Patti Smith’s ideas about just seeing Jerry Garcia’s ghost and having a song come to her were pretty great too. Another one that springs to mind without me needing to open the book is Balzac, because he was so mental for coffee that he crushed it up and snorted it, the absolute nutter.

What do you love the most about copywriting?

It’s a really fun challenge to have to try and think (and write) how you think someone/something else might think and write. You sort of begin to subconsciously hear their accent or voice as your ‘writer’s inner monologue,’ if that makes sense. It’s like being an actor, I imagine, without having to be comfortable on a stage or in front of a camera. Acting for those with introvert tendencies, maybe.

From a journalism point of view, writing about something is a fantastic excuse to meet people you otherwise wouldn’t and ask them tonnes of questions and put yourself in strange situations. I’m also very lucky to be genuinely interested in what I write about; very often it’s things I’d want to research or talk about regardless of whether it’s work. There’s a real rush that comes from getting off the phone or leaving a meeting having navigated a tricky conversation in an okay/good way and getting a great story or insight out of someone. What can I say, I’m an adrenaline junkie.

What brands or platforms are you inspired by for their take on both words and design?

Burger King’s Twitter is hilarious, I really like it when brands can go sort of off-brand in a way, and aren’t just constantly on a very guarded, professional bent all the time.

The best Twitter account for both copy and design is Daytime Snaps, because it does both beautifully but without actually actively doing either. It’s the most perfect 21st century readymade art.

The Quietus is a really brilliant publication: the writing is absolutely superb, I don’t think there’s better music writing out there. The design is no-frills and that works perfectly.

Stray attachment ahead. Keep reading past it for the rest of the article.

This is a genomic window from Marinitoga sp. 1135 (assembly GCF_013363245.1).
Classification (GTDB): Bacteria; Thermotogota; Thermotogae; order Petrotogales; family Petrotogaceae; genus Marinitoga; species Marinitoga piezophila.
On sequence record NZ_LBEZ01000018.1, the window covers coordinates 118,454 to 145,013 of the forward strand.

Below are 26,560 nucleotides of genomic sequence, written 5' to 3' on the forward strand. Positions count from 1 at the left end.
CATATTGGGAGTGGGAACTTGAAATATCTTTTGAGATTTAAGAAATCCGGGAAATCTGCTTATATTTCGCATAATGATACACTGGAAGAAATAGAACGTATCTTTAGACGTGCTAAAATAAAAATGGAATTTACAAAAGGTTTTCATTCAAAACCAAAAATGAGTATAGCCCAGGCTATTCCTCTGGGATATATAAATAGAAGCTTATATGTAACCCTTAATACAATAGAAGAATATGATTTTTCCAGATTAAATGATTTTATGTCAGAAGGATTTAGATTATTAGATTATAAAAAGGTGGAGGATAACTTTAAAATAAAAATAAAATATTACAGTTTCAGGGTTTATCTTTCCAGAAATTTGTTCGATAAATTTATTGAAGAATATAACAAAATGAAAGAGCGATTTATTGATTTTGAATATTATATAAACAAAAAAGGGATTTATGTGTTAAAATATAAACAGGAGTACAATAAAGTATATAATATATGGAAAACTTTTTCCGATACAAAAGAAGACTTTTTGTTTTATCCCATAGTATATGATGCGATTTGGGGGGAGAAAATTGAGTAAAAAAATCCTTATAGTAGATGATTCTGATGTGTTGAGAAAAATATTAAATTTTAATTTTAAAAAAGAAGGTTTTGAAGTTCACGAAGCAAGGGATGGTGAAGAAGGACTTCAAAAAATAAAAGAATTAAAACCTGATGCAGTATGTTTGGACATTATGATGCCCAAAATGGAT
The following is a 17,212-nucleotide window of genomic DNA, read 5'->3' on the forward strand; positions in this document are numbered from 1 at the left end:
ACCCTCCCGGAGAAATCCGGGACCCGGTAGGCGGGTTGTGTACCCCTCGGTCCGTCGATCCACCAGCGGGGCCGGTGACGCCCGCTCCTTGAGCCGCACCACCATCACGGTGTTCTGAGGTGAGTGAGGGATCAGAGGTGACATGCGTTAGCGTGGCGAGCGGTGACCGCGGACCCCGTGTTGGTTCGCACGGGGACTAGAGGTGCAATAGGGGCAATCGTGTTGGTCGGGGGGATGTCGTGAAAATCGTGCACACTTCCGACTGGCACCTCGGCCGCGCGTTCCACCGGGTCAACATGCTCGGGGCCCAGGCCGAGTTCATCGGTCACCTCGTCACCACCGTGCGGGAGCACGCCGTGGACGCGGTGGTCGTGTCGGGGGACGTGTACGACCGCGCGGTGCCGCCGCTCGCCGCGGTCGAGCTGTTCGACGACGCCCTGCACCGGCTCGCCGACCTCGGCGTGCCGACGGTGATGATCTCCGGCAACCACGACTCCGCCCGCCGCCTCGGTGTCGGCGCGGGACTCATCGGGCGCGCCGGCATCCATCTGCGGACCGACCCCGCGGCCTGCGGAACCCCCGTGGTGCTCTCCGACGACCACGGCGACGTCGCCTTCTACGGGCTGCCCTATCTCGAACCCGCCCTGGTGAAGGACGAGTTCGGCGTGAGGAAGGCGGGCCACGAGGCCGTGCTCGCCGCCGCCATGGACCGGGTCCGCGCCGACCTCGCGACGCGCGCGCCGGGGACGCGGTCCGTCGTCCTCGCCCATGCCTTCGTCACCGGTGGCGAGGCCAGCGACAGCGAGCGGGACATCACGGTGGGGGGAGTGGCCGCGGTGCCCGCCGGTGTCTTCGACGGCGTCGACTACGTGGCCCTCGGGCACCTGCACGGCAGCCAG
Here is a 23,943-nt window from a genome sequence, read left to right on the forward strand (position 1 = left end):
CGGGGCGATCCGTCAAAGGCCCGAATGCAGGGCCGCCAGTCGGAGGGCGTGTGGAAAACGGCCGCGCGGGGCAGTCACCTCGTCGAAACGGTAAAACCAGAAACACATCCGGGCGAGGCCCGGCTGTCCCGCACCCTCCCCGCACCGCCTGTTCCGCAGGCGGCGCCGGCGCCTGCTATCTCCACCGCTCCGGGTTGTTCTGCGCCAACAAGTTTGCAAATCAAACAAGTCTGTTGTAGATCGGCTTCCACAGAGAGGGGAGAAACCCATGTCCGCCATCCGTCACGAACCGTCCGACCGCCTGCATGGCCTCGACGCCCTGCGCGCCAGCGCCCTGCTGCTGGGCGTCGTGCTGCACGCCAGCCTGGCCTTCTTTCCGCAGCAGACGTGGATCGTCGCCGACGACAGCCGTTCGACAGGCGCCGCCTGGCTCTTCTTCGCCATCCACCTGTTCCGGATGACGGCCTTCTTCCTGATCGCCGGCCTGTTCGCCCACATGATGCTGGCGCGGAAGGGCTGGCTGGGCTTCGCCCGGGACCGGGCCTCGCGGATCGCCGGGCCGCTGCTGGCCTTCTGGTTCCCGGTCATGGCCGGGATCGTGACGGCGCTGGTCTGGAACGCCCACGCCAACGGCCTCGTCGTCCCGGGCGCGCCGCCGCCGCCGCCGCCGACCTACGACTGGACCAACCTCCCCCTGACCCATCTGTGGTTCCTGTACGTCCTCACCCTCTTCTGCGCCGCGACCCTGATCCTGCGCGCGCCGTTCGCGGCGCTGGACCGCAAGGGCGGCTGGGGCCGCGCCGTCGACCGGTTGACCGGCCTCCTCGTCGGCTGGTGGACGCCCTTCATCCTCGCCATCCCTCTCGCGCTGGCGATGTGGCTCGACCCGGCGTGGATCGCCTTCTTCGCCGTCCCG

NYT’s online longform content presentation is superb.

Emily's Storylist


  1. Bad Gateway by Simon Hanselmann
  2. I Remember by Joe Brainard
  3. The Argonaut by Maggie Nelson
  4. Reversing Into The Future: New Wave Graphics by Andrew Krivine


  1. Love It!
  2. Creative Review
  3. Electronic Sound


  1. PopBitch


  1. Woman’s Hour
  2. Kim Noble’s Prawn Facts
  3. Kim Noble’s Futile Attempts at Surviving Tomorrow
  4. Double Threat with Julie Klausner and Tom Scharpling


  1. BFI Player
  2. Nextdoor
  3. Bandcamp

Digital Platforms

  1. Drumbit
  2. Virtual piano
  3. Twitch TV
  4. Songsterr

More from The Journal

InterviewNatasha Collie

Natasha Collie

Senior Brand Marketing Manager at Penguin Random House UK

At the start of the year, Ladybird Books approached Sonder & Tell with a dream brief. In 2021, a year that’s been particularly challenging for...

InterviewTatton Spiller

Tatton Spiller

Founder Of Simple Politics

Talking about serious issues doesn’t mean defaulting into a serious tone of voice, or using complicated language. If anything, accessibility, clarity and a touch of...

Interviewloïs mills

Loïs Mills

Brand & Community Manager at Homethings

Creating a tone of voice from scratch can be challenging. But a blank slate to work from also mean there’s room for something a bit...

Previous Story
Chris Hill

Copywriter & Mentor at School of Communication Arts

Next Story
Dan Nelken

Creative Director & Author